A boldly conceived movie in which emotional texture is paramount, mainland Chinese helmer Zhang Yimou’s “The Road Home” takes the simplest of stories and weaves a seductive, extremely moving portrait of a young woman’s unshakable love. Picture is very different in look and tone from Zhang’s previous works but seems likely to do solid niche business internationally and maybe extend his following into wider arenas.
Following “Not One Less” (shot immediately before the current item), “Road” reps a strong double comeback for Zhang after considerable negative publicity about both works before the 1999 Cannes fest. When “Less” was offered a slot in Un Certain Regard and “Road” rejected outright, Zhang publicly “withdrew”both pics, with the former going on to win top prize at the Venice fest and garner good reviews. (Pic goes out Stateside through Sony Classics this month.) Initial reaction at Berlin to “Road,” which opened in China last fall, was very warm.
Among mainland movies, one has to think back to Sun Zhou’s mid-’90s “Heartstrings” for a pic of such emotional clout from such potentially flimsy material. At its simplest level, “Road” is a son’s remembrance of the story of his parents’ courtship during the late ’50s in a small village in Hebei province. On deeper levels, pic deals with such unfashionable subjects as the permanence of memories, imperturbable faith and the need to retain older values in today’s aggressively market-driven China.
It’s no accident that the opening and closing, set in the present, are shot in grim, unfriendly black-and-white, as businessman Luo Yusheng (Sun Honglei) returns to his native village of Sanhetun after the sudden death of his father. Luo’s aged mother, Zhao Di (Zhao Yuelin), rebuffs his suggestion that the coffin should be brought home from the hospital by tractor, and insists that they follow the age-old custom of having it carried by local men and that she herself weave the funeral cloth.
As Luo recalls in voiceover the famous story of his parents’ love affair, pic morphs into color and back into an initially unspecified period, with the 18 -year-old Zhao Di (newcomer Zhang Ziyi, soon to be seen in Ang Lee’s swordplay costumer “Hidden Tiger, Crouching Dragon”) falling for the handsome new teacher, Luo Changyu (Zheng Hao), when he arrives to build a school in the tiny, remote burg.
As the males construct the building, Zhao Di joins the other women in cooking them food, patiently waiting for the time when it will be the turn of her and her mother (Li Bin) to host the teacher for a meal at their home. Just when the love story is beginning, Luo Changyu is suddenly ordered to leave, prompting one of the movie’s most magical sequences, in which Zhao Di runs hither and yon with a bowl of his favorite steamed dumplings as she tries to cut him off at the pass.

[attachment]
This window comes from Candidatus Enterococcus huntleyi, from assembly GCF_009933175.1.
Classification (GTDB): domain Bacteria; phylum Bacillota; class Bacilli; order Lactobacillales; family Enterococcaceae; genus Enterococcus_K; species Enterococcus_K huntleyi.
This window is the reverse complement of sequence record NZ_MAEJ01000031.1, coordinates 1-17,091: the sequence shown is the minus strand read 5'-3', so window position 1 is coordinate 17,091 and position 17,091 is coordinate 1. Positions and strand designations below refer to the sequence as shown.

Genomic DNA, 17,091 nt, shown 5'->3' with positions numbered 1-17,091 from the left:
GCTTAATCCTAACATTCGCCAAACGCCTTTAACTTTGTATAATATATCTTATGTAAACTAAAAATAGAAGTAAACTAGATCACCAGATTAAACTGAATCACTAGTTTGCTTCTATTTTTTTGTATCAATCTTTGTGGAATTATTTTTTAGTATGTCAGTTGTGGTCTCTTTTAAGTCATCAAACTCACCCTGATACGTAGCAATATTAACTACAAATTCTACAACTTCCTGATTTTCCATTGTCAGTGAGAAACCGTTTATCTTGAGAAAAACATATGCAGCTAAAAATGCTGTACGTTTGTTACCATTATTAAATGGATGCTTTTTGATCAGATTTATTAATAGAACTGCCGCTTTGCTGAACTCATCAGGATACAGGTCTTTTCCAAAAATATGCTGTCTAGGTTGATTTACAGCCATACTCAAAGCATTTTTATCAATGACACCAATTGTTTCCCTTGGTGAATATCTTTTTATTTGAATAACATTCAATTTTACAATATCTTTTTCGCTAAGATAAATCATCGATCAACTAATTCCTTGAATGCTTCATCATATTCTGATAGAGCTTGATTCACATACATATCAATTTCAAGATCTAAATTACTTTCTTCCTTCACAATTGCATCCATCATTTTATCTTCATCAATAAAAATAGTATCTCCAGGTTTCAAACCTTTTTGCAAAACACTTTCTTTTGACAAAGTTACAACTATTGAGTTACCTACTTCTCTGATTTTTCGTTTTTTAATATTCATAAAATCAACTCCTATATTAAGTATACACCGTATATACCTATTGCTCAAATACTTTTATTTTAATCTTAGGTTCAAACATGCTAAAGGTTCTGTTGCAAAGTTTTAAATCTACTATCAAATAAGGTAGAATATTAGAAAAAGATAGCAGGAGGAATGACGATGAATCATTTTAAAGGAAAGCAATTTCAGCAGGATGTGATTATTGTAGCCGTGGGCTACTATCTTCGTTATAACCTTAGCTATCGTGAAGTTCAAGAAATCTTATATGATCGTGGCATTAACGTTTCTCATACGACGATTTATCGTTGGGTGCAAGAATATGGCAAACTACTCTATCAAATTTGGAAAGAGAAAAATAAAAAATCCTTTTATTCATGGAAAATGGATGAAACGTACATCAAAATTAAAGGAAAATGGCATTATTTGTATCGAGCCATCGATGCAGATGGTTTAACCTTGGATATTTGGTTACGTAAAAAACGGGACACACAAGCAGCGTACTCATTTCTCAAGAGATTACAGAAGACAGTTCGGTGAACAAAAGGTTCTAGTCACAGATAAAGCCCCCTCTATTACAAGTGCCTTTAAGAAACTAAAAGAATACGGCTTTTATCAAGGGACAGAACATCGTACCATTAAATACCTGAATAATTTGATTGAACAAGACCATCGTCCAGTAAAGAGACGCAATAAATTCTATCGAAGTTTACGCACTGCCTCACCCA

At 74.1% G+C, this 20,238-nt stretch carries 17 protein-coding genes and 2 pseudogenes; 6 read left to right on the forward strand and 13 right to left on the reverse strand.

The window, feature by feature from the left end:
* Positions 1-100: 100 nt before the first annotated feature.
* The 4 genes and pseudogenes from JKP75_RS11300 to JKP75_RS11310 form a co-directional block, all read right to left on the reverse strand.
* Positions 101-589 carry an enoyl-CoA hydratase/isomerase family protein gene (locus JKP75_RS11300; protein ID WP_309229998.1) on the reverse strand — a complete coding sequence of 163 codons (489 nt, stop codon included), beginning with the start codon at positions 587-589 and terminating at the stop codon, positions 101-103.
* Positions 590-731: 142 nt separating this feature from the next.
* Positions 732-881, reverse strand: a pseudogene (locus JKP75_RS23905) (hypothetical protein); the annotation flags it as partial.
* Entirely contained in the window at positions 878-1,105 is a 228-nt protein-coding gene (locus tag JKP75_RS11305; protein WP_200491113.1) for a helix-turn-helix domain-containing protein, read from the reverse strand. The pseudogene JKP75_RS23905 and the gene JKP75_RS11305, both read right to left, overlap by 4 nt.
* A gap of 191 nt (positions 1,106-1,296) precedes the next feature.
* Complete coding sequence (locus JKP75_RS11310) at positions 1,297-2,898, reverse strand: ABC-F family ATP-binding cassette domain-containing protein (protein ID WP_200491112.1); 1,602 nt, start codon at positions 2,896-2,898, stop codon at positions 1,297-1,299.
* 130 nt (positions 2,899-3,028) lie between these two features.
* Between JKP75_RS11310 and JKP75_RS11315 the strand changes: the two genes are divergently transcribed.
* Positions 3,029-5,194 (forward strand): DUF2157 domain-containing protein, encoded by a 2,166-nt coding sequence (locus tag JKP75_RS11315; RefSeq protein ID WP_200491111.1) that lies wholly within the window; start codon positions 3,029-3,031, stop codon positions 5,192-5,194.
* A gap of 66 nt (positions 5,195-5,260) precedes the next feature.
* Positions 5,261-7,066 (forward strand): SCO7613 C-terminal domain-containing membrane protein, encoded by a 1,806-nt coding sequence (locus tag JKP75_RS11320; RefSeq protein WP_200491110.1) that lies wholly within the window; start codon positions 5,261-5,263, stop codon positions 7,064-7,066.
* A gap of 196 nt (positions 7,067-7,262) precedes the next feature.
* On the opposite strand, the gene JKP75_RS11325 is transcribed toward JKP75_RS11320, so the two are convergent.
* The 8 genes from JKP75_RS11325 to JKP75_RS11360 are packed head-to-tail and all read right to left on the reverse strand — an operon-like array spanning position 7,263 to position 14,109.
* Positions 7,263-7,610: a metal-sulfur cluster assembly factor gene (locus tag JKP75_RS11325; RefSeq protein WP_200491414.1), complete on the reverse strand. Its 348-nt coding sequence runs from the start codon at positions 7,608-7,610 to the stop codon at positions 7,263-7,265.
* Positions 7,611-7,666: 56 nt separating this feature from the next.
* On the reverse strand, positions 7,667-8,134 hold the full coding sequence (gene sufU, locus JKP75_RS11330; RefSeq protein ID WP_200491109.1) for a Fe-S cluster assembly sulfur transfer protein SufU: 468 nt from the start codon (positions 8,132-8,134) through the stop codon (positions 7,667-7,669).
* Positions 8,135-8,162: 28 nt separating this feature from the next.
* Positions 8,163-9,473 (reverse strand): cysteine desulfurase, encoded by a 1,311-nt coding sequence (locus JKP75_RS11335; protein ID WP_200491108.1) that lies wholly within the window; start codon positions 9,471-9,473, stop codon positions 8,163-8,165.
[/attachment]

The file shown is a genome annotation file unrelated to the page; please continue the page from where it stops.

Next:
On paper the story may sound trite. But the accumulated detail in Zhang’s careful mounting (with an entire sequence devoted to repairing a broken bowl, in closeup) and the power of Hou Yong’s widescreen lensing and San Bao’s filigree orchestral score, are such that the movie starts to exert a strong emotional undertow in its second half. After Zhao Di has kept a seemingly endless vigil, Luo Changyu finally returns for one day, on the lam, before going back to “the city” where he’s been ordered to stay. The pair aren’t reunited until two years later.
Notably, Zhang is not concerned with exterior events, despite the fact that the flashback section is set during one of Communist China’s most turbulent and ghastly periods. The reason for Luo Changyu’s sudden departure is never specified, though it’s obviously part of a political purge; and apart from a mild slogan painted on the school wall, the production design is almost completely free of the usual paraphernalia in ’50s stories (banners, slogans, et al.).
Everything is focused on the central love story and, more specifically, Zhao Di, through whose eyes and feelings we observe the strength of the relationship — a strength that plays into the pic’s final section as the funeral procession is arranged in the present day. Luo Changyu himself is little seen and backgrounded even less: We accept Zhao Di’s commitment to the man in her life even though we see only her side of it.
As the young female lead, Zhang’s latest discovery, Zhang Ziyi, is both seriously cute and perfectly cast. In contrast to helmer’s early peasant pics with actress Gong Li, “Road” isn’t a mud-under-the-fingernails sexual meller. Instead, it draws on conventions of mainstream Chinese romances — “poetic narrative,” in the director’s words — but refines them to a high degree of purity that’s almost abstract: Zhao Di has perfect teeth and a flawless complexion, pretty pigtails and natty peasant clothes. When the pic reverts to B&W and the present day, the effect is startling.
As the contempo son, Sun is largely a blank page, his emotions conveyed by voiceover. Both Li, as Zhao Di’s blind, sharp-tongued mother, and Zhao, as the present-day Zhao Di, are excellent. Original Chinese title simply means “My Father and Mother.”